Dancesport vs Dressage – by Katie Keenan

Katie with her dance partner Edward at the Australian Dancesport Championships (above) and below as a Dressage Champion.

Dancesport vs Dressage


DK Ballroom dancer Katie Keenan writes about the similarities between Dressage and her Ballroom, New Vogue and Latin American dancing.


"Please find below a little story of my feeling on the similarities between dressage and Ballroom dancing.

Never in a million years

Never in a million years did I think I would enjoy ballroom dancing. 

But then what else does a retired dressage rider do, I’m no good at tennis. And no one wants to go clubbing these days. 

Luckily, I’ve found that riding and dancing, have many similarities.

In dressage you flow the movement of the horses.

In Ballroom dancing, I follow the movement of my partner, he may tell you otherwise, and so might my coach but, they are not always right. 

With riding I anticipate the movement of my horse.

In dance, I anticipate the movement of my partner.

With riding I can adjust the horses tempo, length of stride, and impulsion. 

I have tried this with my dance partner, but it didn’t prove to be a popular “thing” to do. 

In riding the communication between the horse and rider is quiet, a secret, a constant conversation, invisible to the observer. I believed this to be the case in dancing, however, I hear the irritated exchanges between the ‘stoped dead in front of us couples’ saying, “your pulling me” or “correct your own steps”, as we twirl past trying to avoid a collision. 

I do understand the challenges of training with an animal that talks back (and sometimes quite a lot), and that doesn’t have a soft, velvety nose, that smells of earth and wild mushrooms (oh how I miss the silence of the horse). 

With riding, most issues are solved by pushing on, increasing the activity of the hind leg, and riding forwards. Again this proved to be less popular with my dance partner. Although he may learn to see how this solves everything.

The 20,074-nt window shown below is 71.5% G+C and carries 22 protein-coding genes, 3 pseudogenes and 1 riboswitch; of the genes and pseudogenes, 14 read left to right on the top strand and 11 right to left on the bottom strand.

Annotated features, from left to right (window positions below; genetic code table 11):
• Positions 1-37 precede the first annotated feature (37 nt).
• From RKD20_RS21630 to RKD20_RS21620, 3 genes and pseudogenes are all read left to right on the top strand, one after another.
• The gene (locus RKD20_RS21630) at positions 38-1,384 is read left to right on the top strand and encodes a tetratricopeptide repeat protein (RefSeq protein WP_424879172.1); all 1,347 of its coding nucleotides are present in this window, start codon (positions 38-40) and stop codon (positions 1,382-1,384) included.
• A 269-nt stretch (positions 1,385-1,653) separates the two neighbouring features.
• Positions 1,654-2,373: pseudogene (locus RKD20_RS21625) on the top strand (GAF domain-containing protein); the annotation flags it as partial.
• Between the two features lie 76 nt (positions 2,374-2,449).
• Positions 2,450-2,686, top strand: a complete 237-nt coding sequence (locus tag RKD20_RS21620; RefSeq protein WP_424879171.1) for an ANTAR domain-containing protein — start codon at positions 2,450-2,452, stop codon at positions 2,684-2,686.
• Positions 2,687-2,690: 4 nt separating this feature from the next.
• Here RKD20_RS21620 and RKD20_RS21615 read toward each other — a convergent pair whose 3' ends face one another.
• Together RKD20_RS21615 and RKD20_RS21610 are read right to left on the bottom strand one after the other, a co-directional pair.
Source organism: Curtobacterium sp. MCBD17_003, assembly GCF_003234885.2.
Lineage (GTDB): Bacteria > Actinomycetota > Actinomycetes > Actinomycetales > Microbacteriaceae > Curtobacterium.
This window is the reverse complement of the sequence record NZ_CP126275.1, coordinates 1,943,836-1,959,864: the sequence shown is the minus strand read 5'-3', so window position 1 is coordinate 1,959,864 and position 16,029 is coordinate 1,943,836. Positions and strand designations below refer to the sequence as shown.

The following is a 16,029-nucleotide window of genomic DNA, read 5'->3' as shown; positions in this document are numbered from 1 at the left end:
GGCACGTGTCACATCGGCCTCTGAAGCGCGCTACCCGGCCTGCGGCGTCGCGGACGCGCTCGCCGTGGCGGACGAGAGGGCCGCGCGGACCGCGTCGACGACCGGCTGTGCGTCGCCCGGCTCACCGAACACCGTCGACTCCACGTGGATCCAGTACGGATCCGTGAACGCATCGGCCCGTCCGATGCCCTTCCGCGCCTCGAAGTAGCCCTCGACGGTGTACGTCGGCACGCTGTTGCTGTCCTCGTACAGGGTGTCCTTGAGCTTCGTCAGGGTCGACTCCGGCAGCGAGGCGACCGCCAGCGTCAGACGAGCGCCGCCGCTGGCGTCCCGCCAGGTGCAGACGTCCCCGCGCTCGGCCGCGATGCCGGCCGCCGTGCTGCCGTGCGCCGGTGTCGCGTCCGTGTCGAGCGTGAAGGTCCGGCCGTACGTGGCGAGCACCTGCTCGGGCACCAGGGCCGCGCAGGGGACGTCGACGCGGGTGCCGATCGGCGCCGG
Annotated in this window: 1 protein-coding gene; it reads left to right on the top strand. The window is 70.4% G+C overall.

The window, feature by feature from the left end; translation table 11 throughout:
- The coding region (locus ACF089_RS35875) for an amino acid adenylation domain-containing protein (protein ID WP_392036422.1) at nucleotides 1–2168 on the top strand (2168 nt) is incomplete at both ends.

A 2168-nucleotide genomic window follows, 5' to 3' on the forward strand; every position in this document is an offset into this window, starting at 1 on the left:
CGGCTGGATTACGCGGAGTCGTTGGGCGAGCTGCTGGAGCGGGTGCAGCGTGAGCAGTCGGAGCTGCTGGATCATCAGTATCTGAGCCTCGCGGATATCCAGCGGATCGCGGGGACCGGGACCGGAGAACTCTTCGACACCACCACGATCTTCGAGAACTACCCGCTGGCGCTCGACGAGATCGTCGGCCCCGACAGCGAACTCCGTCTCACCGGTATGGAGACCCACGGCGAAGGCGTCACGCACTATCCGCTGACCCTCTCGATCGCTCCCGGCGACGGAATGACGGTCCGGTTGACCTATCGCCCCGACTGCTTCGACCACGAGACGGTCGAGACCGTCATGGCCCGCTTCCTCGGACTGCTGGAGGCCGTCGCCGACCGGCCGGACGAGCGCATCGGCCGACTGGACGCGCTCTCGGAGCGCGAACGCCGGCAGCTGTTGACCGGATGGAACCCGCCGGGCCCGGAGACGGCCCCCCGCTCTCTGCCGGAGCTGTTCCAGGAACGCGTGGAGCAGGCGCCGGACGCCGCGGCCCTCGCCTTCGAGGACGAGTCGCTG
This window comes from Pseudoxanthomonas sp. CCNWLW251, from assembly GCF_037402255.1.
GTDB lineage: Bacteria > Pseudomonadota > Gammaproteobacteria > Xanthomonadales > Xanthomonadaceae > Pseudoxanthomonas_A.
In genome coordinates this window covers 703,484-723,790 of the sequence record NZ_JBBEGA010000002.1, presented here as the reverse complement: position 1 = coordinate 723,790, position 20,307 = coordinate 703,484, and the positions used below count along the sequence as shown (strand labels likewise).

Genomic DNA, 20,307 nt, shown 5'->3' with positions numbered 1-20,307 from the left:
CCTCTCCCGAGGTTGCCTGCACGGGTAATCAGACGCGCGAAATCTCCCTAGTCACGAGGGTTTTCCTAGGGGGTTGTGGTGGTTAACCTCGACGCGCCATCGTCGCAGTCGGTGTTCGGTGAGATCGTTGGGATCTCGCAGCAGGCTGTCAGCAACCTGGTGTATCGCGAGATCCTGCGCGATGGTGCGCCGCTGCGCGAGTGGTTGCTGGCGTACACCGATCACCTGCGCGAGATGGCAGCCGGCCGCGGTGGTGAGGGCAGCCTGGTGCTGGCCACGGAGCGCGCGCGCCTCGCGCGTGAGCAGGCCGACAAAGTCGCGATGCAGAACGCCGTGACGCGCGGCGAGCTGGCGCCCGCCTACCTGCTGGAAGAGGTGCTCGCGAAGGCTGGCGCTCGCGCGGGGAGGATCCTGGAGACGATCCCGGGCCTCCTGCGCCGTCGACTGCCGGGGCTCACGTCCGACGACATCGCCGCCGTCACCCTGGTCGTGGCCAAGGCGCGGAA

As a former competition rider, the opportunity to compete in dance has been very appealing, and rewarding.

The cool clam energy needed to stay aboard the fit sports horses is also a useful skill on the comp floor. And the knowledge that your partner can’t buck you off, is very pleasing. For anyone that’s been trodden on by a horse, the thought of your dance partner treading on you doesn’t even register as a problem. The fact that the ground is very close, so if you fall, it’s not that far, and if you partner lands on you, they are unlikely to cause as much damage a horse, also a bonus! 

When riding or dancing goes well, usually the training is complete, and when dancing and riding is challenging, the opportunity for learning, are at their greatest. 

And finally, there is one very important similarity I’m constantly aware off, the privilege of having a dance partner. It reminds me of one of my favours riding quotes “to ride a horse is a privilege, not a right”. It is a great privilege to have a dance partner. So thank you to all my wonderful horse dance partners, and thank you to my human dance partner, the equally wonderful Mr Ed x"